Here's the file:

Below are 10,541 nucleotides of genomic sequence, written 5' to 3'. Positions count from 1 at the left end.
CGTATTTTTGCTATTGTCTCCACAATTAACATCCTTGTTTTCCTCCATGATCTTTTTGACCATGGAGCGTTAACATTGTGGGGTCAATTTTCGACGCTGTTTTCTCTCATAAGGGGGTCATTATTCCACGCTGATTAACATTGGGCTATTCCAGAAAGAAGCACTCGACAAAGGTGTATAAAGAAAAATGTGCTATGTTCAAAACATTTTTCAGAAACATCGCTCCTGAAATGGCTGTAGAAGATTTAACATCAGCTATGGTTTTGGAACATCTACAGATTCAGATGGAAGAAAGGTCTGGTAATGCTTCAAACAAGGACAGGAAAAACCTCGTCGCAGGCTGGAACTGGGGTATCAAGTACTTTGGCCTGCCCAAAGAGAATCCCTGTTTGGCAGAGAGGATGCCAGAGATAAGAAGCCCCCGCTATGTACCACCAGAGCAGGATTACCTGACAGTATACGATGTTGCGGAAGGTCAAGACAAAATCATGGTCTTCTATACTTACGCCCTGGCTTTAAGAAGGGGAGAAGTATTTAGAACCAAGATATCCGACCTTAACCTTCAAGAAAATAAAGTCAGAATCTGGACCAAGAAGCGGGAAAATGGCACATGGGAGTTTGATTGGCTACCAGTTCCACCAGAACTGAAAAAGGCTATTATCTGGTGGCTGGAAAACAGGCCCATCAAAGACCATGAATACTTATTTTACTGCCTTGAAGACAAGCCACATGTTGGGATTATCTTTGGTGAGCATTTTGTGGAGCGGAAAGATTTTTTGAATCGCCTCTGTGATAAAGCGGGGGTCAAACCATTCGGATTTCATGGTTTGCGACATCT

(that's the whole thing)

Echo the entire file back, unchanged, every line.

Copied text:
Below are 10,541 nucleotides of genomic sequence, written 5' to 3'. Positions count from 1 at the left end.
CGTATTTTTGCTATTGTCTCCACAATTAACATCCTTGTTTTCCTCCATGATCTTTTTGACCATGGAGCGTTAACATTGTGGGGTCAATTTTCGACGCTGTTTTCTCTCATAAGGGGGTCATTATTCCACGCTGATTAACATTGGGCTATTCCAGAAAGAAGCACTCGACAAAGGTGTATAAAGAAAAATGTGCTATGTTCAAAACATTTTTCAGAAACATCGCTCCTGAAATGGCTGTAGAAGATTTAACATCAGCTATGGTTTTGGAACATCTACAGATTCAGATGGAAGAAAGGTCTGGTAATGCTTCAAACAAGGACAGGAAAAACCTCGTCGCAGGCTGGAACTGGGGTATCAAGTACTTTGGCCTGCCCAAAGAGAATCCCTGTTTGGCAGAGAGGATGCCAGAGATAAGAAGCCCCCGCTATGTACCACCAGAGCAGGATTACCTGACAGTATACGATGTTGCGGAAGGTCAAGACAAAATCATGGTCTTCTATACTTACGCCCTGGCTTTAAGAAGGGGAGAAGTATTTAGAACCAAGATATCCGACCTTAACCTTCAAGAAAATAAAGTCAGAATCTGGACCAAGAAGCGGGAAAATGGCACATGGGAGTTTGATTGGCTACCAGTTCCACCAGAACTGAAAAAGGCTATTATCTGGTGGCTGGAAAACAGGCCCATCAAAGACCATGAATACTTATTTTACTGCCTTGAAGACAAGCCACATGTTGGGATTATCTTTGGTGAGCATTTTGTGGAGCGGAAAGATTTTTTGAATCGCCTCTGTGATAAAGCGGGGGTCAAACCATTCGGATTTCATGGTTTGCGACATCT